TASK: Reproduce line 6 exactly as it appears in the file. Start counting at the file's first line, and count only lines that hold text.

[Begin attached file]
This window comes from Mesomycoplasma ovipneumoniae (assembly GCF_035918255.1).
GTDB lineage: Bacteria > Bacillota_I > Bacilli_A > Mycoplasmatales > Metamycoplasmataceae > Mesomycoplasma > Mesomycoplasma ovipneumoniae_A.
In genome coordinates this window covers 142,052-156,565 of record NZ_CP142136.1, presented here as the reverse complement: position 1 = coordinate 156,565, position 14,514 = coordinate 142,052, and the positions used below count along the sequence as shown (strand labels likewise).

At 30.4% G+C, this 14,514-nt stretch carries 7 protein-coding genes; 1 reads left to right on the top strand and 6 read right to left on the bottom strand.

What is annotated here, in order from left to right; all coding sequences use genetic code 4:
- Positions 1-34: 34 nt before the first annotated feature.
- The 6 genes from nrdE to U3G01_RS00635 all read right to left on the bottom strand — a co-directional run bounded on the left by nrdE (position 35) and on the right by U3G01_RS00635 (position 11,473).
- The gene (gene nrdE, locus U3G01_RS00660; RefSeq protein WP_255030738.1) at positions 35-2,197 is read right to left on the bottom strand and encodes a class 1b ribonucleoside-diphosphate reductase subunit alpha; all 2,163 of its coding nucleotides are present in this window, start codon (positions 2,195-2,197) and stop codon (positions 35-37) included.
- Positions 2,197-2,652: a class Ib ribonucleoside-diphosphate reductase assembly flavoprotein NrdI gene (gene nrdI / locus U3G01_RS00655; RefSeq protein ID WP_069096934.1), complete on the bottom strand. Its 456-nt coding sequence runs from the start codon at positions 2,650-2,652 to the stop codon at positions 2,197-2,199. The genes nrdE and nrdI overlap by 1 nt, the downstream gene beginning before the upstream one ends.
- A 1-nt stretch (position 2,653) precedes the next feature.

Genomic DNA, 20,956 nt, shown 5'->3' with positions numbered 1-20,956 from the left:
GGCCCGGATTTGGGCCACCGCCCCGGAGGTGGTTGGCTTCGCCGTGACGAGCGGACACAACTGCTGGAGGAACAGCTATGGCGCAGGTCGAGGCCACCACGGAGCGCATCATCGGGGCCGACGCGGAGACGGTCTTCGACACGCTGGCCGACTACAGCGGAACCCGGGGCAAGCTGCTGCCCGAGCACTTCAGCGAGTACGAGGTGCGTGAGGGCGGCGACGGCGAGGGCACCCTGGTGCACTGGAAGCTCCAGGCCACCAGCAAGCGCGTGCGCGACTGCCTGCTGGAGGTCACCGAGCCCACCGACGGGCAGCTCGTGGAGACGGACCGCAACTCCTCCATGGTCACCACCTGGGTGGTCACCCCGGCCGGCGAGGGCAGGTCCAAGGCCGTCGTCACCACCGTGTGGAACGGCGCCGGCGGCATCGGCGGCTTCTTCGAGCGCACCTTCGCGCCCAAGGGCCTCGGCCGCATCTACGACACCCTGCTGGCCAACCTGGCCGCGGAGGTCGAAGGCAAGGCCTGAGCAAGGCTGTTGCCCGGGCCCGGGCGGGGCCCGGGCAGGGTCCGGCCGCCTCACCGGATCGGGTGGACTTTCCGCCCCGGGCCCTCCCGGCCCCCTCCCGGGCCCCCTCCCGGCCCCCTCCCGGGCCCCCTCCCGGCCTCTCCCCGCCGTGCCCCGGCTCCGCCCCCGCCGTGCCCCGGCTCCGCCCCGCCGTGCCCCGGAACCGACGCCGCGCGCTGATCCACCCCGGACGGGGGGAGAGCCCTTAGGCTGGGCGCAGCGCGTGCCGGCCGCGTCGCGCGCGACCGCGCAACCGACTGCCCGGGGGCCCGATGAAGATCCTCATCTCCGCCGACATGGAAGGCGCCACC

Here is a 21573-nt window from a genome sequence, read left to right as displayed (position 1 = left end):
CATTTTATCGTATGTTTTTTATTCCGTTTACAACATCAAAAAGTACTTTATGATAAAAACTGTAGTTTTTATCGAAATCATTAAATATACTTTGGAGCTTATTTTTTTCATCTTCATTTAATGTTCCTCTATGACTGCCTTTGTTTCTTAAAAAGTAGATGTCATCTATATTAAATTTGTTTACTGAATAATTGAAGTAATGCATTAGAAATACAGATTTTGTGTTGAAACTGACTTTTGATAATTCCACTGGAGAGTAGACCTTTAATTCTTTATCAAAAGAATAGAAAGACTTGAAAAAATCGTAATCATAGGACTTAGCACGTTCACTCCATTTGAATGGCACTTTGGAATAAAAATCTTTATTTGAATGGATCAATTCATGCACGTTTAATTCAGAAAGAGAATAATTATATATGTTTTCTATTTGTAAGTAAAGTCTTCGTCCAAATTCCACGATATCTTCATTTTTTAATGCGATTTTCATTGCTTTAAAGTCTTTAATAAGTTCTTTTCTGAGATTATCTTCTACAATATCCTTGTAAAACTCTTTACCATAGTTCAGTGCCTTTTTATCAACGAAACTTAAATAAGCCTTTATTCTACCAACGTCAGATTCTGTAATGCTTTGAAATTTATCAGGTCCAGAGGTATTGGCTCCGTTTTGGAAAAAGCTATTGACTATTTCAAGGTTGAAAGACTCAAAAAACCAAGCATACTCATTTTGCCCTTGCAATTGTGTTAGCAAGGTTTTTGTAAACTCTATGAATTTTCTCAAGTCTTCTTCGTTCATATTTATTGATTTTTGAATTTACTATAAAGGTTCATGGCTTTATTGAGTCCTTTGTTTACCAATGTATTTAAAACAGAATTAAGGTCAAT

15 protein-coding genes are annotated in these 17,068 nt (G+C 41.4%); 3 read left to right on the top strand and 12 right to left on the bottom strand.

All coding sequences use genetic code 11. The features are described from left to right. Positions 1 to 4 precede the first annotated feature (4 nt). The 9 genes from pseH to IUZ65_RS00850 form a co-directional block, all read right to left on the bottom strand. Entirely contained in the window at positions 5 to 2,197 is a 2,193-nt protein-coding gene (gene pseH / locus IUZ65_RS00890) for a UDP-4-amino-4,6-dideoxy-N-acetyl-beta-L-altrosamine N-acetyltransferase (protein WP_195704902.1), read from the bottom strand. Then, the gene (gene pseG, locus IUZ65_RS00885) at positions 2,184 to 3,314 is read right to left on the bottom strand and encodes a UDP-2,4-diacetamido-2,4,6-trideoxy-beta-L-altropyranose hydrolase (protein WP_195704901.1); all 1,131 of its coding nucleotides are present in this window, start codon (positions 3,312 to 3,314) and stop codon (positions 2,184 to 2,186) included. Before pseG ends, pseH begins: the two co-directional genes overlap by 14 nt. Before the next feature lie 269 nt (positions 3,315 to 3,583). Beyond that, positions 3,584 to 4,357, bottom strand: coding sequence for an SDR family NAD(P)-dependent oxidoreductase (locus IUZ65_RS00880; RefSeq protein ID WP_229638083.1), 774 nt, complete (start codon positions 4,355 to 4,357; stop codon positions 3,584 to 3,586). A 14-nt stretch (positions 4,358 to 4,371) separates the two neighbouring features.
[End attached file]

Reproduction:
- Positions 1-34: 34 nt before the first annotated feature.